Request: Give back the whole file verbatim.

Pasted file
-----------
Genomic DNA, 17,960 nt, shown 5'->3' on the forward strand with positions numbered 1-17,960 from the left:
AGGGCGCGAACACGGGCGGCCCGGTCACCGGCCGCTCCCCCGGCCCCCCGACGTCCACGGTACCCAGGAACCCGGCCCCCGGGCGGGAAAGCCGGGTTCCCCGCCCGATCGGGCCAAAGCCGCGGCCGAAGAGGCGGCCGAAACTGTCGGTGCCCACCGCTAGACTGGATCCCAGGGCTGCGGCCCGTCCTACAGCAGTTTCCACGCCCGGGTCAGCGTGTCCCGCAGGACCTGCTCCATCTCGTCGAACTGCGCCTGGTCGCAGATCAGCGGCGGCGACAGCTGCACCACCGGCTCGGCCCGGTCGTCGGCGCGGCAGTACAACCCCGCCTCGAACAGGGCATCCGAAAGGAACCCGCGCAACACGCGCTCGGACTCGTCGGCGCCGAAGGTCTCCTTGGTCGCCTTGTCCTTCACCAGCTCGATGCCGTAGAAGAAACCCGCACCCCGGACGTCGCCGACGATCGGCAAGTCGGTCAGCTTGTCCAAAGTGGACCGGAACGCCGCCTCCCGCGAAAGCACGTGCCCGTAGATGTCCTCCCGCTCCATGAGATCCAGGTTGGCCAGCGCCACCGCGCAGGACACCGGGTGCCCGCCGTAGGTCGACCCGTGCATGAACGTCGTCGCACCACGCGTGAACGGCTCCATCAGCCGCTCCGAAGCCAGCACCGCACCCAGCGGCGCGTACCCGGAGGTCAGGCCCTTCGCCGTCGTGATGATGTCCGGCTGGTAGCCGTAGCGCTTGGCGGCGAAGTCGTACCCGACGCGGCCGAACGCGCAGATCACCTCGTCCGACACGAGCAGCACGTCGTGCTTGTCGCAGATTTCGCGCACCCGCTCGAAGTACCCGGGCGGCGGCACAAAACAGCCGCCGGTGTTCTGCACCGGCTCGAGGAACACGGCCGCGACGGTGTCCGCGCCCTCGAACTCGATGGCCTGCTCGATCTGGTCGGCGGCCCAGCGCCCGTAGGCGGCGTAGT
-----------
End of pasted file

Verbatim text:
Genomic DNA, 17,960 nt, shown 5'->3' on the forward strand with positions numbered 1-17,960 from the left:
AGGGCGCGAACACGGGCGGCCCGGTCACCGGCCGCTCCCCCGGCCCCCCGACGTCCACGGTACCCAGGAACCCGGCCCCCGGGCGGGAAAGCCGGGTTCCCCGCCCGATCGGGCCAAAGCCGCGGCCGAAGAGGCGGCCGAAACTGTCGGTGCCCACCGCTAGACTGGATCCCAGGGCTGCGGCCCGTCCTACAGCAGTTTCCACGCCCGGGTCAGCGTGTCCCGCAGGACCTGCTCCATCTCGTCGAACTGCGCCTGGTCGCAGATCAGCGGCGGCGACAGCTGCACCACCGGCTCGGCCCGGTCGTCGGCGCGGCAGTACAACCCCGCCTCGAACAGGGCATCCGAAAGGAACCCGCGCAACACGCGCTCGGACTCGTCGGCGCCGAAGGTCTCCTTGGTCGCCTTGTCCTTCACCAGCTCGATGCCGTAGAAGAAACCCGCACCCCGGACGTCGCCGACGATCGGCAAGTCGGTCAGCTTGTCCAAAGTGGACCGGAACGCCGCCTCCCGCGAAAGCACGTGCCCGTAGATGTCCTCCCGCTCCATGAGATCCAGGTTGGCCAGCGCCACCGCGCAGGACACCGGGTGCCCGCCGTAGGTCGACCCGTGCATGAACGTCGTCGCACCACGCGTGAACGGCTCCATCAGCCGCTCCGAAGCCAGCACCGCACCCAGCGGCGCGTACCCGGAGGTCAGGCCCTTCGCCGTCGTGATGATGTCCGGCTGGTAGCCGTAGCGCTTGGCGGCGAAGTCGTACCCGACGCGGCCGAACGCGCAGATCACCTCGTCCGACACGAGCAGCACGTCGTGCTTGTCGCAGATTTCGCGCACCCGCTCGAAGTACCCGGGCGGCGGCACAAAACAGCCGCCGGTGTTCTGCACCGGCTCGAGGAACACGGCCGCGACGGTGTCCGCGCCCTCGAACTCGATGGCCTGCTCGATCTGGTCGGCGGCCCAGCGCCCGTAGGCGGCGTAGT